Constitutional Steering Committee Proposes Sri Lanka Should Abolish Executive, Remain ‘Undivided And Indivisible’ And Devolve Power To Provinces

The interim report of the Constitutional Assembly’s Steering Committee decrees that Sri Lanka should abolish its Executive Presidency, retain its undivided and indivisible status, and allow maximum devolution to the provinces.

The report, presented to Parliament by Chair, Prime Minister Ranil Wickremesinghe also said specific provisions should be included to prevent secession and that Buddhism should be given the foremost place.

‘There was general consensus that the Executive Presidency as it exists today, be abolished,’ the Interim Report read. ‘The President should be conferred with powers, including those in relation to Provincial Councils in specified situations and the President should be elected by Parliament for a fixed term of office.’

On the topic of the unitary nature of the country, the Interim Report said: ‘The Constitution should specifically state that the Sri Lankan State is “undivided and indivisible.” It should additionally specify that: “No Provincial Council or other authority may declare any part of the territory of Sri Lanka to be a separate State or advocate or take steps towards the secession of any Province or part thereof, from Sri Lanka”.’

‘The President whilst speaking on the Resolution to set up the Constitutional Assembly, stated that whilst people in the south were fearful of the word “federal”, people in the north were fearful of the word “unitary.” A constitution is not a document that people should fear,’ the report said.

‘The classical definition of the English term “unitary state” has undergone change. In the United Kingdom, it is now possible for Northern Ireland and Scotland to move away from the union. Therefore, the English term “Unitary State” will not be appropriate for Sri Lanka.’

‘The Sinhala term “aekiya raajyaya” best describes an undivided and indivisible country. The Tamil language equivalent of this is “orumiththa nadu”.’

‘In these circumstances, the following formulation may be considered:

Sri Lanka (Ceylon) is a free, sovereign and independent Republic which is an aekiya raajyaya / orumiththa nadu, consisting of the institutions of the Centre and of the Provinces which shall exercise power as laid down in the Constitution.

In this Article aekiya raajyaya / orumiththa nadu means a State which is undivided and indivisible, and in which the power to amend the Constitution, or to repeal and replace the Constitution, shall remain with the Parliament and the People of Sri Lanka as provided in this Constitution,’ the interim report stated, in respect of Articles 1 and 2 of Chapter I and II of the Constitution.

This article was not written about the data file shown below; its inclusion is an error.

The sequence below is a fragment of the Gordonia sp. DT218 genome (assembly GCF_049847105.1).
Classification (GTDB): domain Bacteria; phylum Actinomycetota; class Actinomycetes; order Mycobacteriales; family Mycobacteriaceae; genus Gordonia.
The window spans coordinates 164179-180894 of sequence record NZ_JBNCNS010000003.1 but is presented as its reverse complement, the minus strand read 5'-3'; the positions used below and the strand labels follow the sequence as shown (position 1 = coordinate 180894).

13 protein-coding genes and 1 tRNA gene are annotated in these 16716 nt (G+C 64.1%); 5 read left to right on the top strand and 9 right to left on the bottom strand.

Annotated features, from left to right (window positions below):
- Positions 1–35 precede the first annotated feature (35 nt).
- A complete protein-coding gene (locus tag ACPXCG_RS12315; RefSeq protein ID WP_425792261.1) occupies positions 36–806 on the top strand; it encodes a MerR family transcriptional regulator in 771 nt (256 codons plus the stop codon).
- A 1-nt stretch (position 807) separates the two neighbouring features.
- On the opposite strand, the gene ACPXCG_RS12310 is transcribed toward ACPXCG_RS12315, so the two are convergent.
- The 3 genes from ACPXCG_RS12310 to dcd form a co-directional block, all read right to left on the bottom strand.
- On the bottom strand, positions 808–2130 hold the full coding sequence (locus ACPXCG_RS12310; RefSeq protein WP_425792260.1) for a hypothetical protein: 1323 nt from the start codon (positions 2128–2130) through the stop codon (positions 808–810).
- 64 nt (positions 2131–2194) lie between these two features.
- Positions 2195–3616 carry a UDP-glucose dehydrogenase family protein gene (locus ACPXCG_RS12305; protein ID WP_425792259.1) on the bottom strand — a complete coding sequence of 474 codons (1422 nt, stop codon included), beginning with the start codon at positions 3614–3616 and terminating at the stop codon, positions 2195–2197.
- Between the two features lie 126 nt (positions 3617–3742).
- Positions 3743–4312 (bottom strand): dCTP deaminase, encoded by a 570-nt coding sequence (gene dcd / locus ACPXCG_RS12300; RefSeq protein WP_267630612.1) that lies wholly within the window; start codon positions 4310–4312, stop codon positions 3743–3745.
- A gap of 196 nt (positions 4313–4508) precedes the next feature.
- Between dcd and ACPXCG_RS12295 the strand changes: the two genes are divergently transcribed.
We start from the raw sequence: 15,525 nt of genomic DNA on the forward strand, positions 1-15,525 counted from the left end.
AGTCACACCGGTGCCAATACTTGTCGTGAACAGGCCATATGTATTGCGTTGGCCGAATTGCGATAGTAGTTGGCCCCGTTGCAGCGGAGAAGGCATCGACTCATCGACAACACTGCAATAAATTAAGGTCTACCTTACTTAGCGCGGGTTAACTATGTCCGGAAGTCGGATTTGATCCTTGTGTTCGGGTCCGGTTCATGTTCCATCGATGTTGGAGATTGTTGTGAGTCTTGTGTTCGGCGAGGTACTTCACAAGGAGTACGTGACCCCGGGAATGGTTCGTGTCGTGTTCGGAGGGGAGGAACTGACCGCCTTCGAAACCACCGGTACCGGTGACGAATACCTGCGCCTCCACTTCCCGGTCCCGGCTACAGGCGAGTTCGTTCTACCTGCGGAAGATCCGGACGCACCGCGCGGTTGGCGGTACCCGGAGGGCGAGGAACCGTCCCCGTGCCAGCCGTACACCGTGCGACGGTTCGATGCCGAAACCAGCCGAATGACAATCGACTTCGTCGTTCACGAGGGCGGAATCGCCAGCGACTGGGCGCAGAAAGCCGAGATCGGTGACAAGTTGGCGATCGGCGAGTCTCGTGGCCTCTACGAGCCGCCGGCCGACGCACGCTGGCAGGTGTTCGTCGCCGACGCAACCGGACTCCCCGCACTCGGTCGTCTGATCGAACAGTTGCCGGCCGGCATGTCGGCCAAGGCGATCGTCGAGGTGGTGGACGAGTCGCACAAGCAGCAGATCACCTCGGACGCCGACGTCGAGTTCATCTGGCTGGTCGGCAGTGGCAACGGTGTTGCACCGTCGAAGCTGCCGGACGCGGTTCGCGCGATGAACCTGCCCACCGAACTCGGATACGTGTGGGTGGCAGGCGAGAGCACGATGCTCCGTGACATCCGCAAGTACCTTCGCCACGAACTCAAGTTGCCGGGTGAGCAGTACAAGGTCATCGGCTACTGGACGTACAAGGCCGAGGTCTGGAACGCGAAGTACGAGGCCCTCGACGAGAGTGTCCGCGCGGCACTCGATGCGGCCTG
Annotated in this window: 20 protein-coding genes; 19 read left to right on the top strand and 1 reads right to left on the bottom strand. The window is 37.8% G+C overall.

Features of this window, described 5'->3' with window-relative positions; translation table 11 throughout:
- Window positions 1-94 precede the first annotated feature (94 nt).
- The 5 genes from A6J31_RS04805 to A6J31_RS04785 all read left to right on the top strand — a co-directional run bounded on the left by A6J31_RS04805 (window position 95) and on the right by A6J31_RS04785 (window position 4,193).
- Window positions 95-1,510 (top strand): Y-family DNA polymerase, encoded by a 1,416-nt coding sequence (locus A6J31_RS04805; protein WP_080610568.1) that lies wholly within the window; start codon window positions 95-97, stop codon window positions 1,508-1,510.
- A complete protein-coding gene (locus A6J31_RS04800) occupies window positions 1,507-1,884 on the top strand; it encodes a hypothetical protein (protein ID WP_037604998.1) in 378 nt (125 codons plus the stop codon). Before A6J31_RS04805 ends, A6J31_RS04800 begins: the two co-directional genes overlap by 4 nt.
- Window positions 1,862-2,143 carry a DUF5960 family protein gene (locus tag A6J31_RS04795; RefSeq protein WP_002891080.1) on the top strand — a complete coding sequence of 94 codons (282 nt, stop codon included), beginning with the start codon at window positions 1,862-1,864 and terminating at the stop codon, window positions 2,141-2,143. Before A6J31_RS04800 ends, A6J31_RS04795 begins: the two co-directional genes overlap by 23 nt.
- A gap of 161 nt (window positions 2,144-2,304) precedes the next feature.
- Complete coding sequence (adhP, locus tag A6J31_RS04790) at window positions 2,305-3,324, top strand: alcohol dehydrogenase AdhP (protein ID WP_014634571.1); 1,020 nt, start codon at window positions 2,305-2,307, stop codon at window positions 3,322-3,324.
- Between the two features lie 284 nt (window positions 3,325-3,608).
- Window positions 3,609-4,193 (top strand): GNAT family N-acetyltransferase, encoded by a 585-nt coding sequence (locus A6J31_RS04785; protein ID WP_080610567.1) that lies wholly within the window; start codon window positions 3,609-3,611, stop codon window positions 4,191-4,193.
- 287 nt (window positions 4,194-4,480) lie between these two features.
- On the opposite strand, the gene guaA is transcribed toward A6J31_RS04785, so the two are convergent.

The Report said the province should be recognized as the ‘primary unit of devolution’ and that ‘maximum devolution should be granted’ to the provinces.

On giving Buddhism the foremost place, the Interim Report said the following formulations may be considered:

Sri Lanka shall give to Buddhism the foremost place and accordingly it shall be the duty of the State to protect and foster the Buddha Sasana, while assuring to all religions the rights granted by Article 10 and 14(1)(e).

Or

Sri Lanka shall give to Buddhism the foremost place and accordingly it shall be the duty of the State to protect and foster the Buddha Sasana, while treating all religions and beliefs with honour and dignity, and without discrimination, and guaranteeing to all persons the fundamental rights guaranteed by the Constitution.

The Steering Committee, the first sitting of which was held on 5th April 2016 where the 21-member Steering Committee chaired by the Prime Minister Ranil Wickremesinghe, was appointed, had identified 12 main subject areas and assigned six of those subjects to Sub-Committees appointed by the Constitutional Assembly on 05th May 2016.

The Reports of the said six Sub Committees and another report by an ad-hoc Committee appointed by the Steering Committee were tabled before the Constitutional Assembly on 19th November and 10th December 2016.

The Interim Report of the Steering Committee deals with the remaining six subjects that were not assigned to any Sub-Committee and contains principles and formulations that reflect the deliberations of the Steering Committee of the Constitutional Assembly that met 73 times between April 2016 and September 2017.

Included in the Interim Report are observations and comments by Members of the Steering Committee on the principles and formulations contained in the Report.

 

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